August 20 marks the 100th anniversary of the tragic death of a man dubbed Lancashire’s first sporting superstar. Jessica Hay reports
James ‘Gentleman Jim’ Leytham was the Sam Tomkins of his day.
Widely regarded as Rugby League’s first superstar, the records he set a century ago are still marvelled at today.
But just four years after calling time on his glory-laden career, the international winger was killed in an accident while sailing on the Lune which claimed seven lives.
He was among a group of eight friends from Lancaster who died when their vessel capsized near the Cockersand Abbey lighthouse, situated about six miles from the city.
Shortly after 7am on August 20, 1916 the party set off from St George’s Quay, Lancaster, in a sailing boat named the Pearl.
After a morning in Morecambe Bay they turned for their homeward journey at around 1pm.
Leytham had been in charge of the vessel but handed the rudder to the youngest member of the group. William Wilson.
He brought the boat round suddenly to the wind and she drove near headlong into a wave which came over the side and filled the boat.
With the incoming tide against them. the boat capsized. throwing all onboard into the river and leaving them scrambling to cling on to the upturned boat, crying desperately for help.
There was no other boat in sight and Leytham was one of only two men able to swim but he insisted on staying with the stricken vessel.
After a hasty consultation. it was decided Richard Wright, who was the other good swimmer of the party, should swim to shore which was more than one mile away.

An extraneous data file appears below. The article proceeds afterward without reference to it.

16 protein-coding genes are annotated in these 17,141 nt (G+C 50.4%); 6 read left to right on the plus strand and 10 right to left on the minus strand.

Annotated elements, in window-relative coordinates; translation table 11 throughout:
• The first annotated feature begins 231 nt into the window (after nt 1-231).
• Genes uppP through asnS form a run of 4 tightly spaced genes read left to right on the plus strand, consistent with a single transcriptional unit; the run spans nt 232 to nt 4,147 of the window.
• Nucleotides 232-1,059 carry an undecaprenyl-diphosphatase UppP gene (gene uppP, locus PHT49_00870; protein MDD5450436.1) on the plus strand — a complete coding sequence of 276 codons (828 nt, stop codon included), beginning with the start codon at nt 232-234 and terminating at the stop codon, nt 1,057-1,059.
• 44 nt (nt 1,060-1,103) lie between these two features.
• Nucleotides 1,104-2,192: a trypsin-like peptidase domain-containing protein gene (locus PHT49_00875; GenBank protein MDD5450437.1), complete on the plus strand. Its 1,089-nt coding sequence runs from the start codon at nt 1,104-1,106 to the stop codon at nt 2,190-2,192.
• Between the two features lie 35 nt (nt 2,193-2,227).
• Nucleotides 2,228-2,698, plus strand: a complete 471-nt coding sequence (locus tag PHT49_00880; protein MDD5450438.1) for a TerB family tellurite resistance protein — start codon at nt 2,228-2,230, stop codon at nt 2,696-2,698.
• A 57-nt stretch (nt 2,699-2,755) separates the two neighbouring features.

The tide was building rapidly and the wind was blowing with increasing force when Wright set out on his difficult task.
He later recalled: “I could hear them calling ‘Help’ and many times I saw them clinging to this boat as I made my way shorewards.
“Battling with the waves, I was more than once on the point of giving up and being drowned with them, but luckily, just as I was getting to the end, my feet touched ground. I had swam about a mile. I shall never forget the walk that followed.
“I tumbled more than walked, and arrived at Cockersand Abbey Farm, not only exhausted but almost unconscious through my exertions.”
Once the alarm was raised an anxious search was launched with the Morecambe and Fleetwood lifeboats joining other vessels in the hunt for the boat and its crew.
After two hours scouring the waters nothing had been found except for an oar and a rudder.
Late on that Sunday evening the craft was found but its sails were missing and there was still no trace of any of those who had been on board.
One account states that the boat was found close to the spot Wright said he had left it in his search for help, which supported the theory of the sole survivor.
In his account of the accident he said that the party discussed the possibilities of righting the position of the boat, which had overturned, all the men being then on the upturned boat.
They came to the conclusion that the anchor must have become embedded in the sand.